Meanwhile, Doom’s featured on playful dual rhyme scheme, “Hot Guacamole” (initially titled “Bullocks,” abandoned for Paullelujah, then snuffed again by Doom’s euphonic cuisine enticement Mm Food). The playful teaser, utilizing Creedence Clearwater Revival’s jaunty “Down On The Corner” (Mushroom Cloud’s only obvious sample), gets equaled in insouciant splendor by snazzy Barman-Doom accord, “Go Sane,” a suavely posh New York-bound springtime chime.

In actuality, Barman’s not only returned to collect some “Props,” he’s here to snub ‘hate to laugh novelty acts’ and take a stance against hardcore rap’s compromised commercial gimmickry. But he’s not above snickering lowbrow slapstick a la the genitalia-connected triad bounding therapeutic injunction, “Get Help.”

His chameleon-like stylistic proclivities match his burning desire to delightfully transform and cleverly modify each successive endeavor undertaken. “Aids” jokes aren’t off-limits, even when Doctor Joyce Wallace’s involved. Yet “Drug Casual-T” seems grimly sobering. Barman’s prismatic propensities prove positive.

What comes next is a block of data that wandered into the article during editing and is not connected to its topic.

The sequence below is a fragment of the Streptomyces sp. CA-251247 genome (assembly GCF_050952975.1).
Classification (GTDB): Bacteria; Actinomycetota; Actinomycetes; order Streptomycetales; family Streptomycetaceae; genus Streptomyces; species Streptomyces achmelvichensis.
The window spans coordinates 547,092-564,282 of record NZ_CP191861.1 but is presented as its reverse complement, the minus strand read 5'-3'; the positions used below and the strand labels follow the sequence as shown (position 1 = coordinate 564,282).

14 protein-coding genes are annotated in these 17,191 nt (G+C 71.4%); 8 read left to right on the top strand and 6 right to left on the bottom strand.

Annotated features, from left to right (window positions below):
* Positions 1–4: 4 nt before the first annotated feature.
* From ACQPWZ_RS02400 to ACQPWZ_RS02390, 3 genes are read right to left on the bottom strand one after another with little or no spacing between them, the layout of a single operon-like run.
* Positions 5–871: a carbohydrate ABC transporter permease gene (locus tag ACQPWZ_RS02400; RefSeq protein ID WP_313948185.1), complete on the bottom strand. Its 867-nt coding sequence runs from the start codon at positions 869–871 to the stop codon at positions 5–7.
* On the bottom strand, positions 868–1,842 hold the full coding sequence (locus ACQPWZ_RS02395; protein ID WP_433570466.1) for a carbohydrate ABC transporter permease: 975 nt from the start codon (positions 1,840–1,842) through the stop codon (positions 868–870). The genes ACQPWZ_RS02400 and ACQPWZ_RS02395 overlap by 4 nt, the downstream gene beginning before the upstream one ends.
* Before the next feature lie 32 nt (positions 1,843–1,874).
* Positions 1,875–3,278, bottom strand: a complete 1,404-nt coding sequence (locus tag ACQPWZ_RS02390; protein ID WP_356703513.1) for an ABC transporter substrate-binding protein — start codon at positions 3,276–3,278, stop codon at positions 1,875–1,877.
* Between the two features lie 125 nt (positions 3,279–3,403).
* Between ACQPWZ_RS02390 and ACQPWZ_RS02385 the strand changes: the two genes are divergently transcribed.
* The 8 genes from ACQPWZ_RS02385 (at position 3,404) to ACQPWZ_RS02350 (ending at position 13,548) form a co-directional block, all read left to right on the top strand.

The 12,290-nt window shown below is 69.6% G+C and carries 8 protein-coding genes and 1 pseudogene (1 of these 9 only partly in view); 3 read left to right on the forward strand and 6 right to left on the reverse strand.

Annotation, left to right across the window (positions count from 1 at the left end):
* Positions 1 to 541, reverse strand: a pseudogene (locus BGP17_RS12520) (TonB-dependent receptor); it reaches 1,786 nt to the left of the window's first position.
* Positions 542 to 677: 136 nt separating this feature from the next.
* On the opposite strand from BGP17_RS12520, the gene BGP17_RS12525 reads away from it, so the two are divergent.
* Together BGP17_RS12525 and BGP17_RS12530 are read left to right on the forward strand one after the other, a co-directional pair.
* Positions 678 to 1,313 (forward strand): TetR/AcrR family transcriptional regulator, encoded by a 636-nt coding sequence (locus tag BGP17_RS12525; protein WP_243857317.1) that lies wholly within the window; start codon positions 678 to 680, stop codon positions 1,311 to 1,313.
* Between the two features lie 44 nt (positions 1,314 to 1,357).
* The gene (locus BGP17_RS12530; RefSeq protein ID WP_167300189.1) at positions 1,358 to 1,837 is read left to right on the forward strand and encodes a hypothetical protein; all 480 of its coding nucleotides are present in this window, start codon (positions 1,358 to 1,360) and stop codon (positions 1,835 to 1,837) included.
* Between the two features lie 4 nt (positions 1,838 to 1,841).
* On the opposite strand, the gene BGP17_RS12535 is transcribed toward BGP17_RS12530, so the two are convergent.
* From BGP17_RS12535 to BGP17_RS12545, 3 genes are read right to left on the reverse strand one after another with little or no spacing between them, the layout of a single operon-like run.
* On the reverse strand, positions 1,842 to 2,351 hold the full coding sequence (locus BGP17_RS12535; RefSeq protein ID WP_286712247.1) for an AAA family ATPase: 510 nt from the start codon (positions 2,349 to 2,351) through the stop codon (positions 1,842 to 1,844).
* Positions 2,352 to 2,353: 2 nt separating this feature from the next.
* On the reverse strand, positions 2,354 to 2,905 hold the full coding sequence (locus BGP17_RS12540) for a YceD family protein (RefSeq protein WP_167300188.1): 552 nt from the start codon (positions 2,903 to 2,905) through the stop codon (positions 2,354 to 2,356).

“My favorite logo is (cable network) Nickelodeon. They’ve created a recognizable brand that changes all the time through font and color. It’s aspirational,” he imparts.

 Thought Balloon Mushroom Cloud was originally available via your website, www.mcpaulbarman.com, November ’09. There’s now limited vinyl and a listener’s manual (lyric book).

PAUL B: I liken the slow role out to an egg with some shit and feathers still stuck to it. We were so constipated with this project we practically had to give the chicken a C-section. It’s using the working title for Paullalujah, but with the crucial chorus containing the words in “Science,” wherein I’m not only rhyming about splitting the atom but also doing so in Morse cadence, which is long and short syllables that spell out Thought Balloon Mushroom Cloud underneath other words. That’ll be the subject of YouTube’s “Pellet #2,” where I’ll explain how this rhythm/ rhyme operates. Another working title was Tears Of Joyalso not the greatest title. In retrospect, I should have called the album The Moon. It’s simple and relates to the songs and fits on YouTube’s 16X16 square pixal thumbnails of album covers; the graphic adjustment which I’m still working on.